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The Richard L. Roudebush Veterans Affairs Medical Center in Indianapolis will partner with the Indiana Health Information Exchange, the largest health information exchange organization in the United States, to securely exchange electronic health record (EHR) information using the Nationwide Health Information Network in the third of three pilot programs announced by the U.S. Department of Veterans Affairs to improve the delivery of veterans? health information.
The Richard L. Roudebush Veterans Affairs (VA) Medical Center in Indianapolis will partner with the Indiana Health Information Exchange (IHIE), the largest health information exchange organization in the United States, to securely exchange electronic health record (EHR) information using the Nationwide Health Information Network (NHIN) in the third of three pilot programs announced by the U.S. Department of Veterans Affairs (VA) to improve the delivery of veterans' health information.
"This [Indiana] pilot is one more step taken to deliver a virtual lifetime electronic record for our nation's veterans and service members," said Secretary of Veterans Affairs Eric K. Shinseki. "This new technology allows safer, more secure, and private access to electronic health information, which in turn enhances our ability to continue providing veterans with the quality care that they have earned."
Veterans who receive healthcare from the VA and from selected hospitals and providers in the Indianapolis area will be invited to sign up for the pilot with the understanding that their information will not be shared without their authorization. Veterans who participate will enable their public and private sector healthcare providers and doctors to share specific health information.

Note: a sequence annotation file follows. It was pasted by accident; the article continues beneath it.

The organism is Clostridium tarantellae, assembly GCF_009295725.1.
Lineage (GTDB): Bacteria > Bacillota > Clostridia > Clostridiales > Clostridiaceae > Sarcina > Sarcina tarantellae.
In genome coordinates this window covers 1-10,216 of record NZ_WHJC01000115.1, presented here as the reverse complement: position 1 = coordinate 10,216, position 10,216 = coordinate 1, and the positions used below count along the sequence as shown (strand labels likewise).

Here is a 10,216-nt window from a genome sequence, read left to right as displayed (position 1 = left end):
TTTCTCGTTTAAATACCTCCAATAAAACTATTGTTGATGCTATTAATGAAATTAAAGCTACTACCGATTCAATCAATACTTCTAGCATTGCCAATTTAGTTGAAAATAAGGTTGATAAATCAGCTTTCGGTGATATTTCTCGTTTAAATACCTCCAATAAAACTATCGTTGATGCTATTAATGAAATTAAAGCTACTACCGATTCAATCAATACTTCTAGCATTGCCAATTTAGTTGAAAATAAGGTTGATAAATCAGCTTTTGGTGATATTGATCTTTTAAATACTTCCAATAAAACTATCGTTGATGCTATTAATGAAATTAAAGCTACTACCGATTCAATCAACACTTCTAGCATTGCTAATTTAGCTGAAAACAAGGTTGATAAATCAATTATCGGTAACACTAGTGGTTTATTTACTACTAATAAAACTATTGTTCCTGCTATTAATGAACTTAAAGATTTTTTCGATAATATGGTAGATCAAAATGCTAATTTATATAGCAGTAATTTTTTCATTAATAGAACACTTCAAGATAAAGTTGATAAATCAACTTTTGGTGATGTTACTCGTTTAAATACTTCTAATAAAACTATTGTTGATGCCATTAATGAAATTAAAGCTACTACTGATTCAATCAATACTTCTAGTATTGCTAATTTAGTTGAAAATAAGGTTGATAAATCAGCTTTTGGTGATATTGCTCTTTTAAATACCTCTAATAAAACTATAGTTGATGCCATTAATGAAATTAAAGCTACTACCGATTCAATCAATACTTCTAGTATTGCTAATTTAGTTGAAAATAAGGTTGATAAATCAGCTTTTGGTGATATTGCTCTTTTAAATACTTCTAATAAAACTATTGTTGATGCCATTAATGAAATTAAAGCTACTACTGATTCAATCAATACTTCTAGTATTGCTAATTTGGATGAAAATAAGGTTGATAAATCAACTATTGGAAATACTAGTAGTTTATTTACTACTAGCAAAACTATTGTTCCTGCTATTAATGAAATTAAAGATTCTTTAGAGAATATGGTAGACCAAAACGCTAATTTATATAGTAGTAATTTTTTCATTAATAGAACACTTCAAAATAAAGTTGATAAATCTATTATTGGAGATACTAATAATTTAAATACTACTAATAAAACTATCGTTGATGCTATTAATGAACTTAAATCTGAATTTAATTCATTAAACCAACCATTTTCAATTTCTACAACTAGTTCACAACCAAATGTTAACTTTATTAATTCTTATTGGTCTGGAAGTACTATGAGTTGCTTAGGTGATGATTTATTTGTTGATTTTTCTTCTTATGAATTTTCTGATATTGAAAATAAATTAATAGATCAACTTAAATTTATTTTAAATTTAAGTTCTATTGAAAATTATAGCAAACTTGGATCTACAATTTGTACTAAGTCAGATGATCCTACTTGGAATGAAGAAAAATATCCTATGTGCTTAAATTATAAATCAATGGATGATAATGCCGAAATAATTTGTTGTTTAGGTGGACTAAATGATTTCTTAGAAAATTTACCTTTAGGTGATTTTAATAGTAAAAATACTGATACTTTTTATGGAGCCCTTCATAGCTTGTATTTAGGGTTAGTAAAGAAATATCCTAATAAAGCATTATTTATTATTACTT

The pilot is planned to run through 2012 with the goal of advancing EHRs for the VA and other community providers.
Led by the U.S. Department of Health and Human Services, the NHIN is designed to provide a technology "gateway" to support interoperability standards and a legal framework for the secure exchange of health information between treating physicians when authorized by a patient. Clinicians from the participating organizations can share authorized patient data to ensure around-the-clock access to health information in an effort to increase accuracy, efficiency, and safety as well as avoid redundant care and testing.
Because more than half of America's veterans and active-duty service members receive some portion of their healthcare outside of VA or Department of Defense facilities, interoperability between federal agencies and the private sector is essential to provide the best care for veterans, service members, and their dependents, according to the government.
The IHIE is made up of collaborative partnerships with Regenstrief Institute, private hospitals, insurers, local and state health departments, and other healthcare organizations that affect nearly 70 hospitals and long-term care facilities providing care to more than 6 million patients.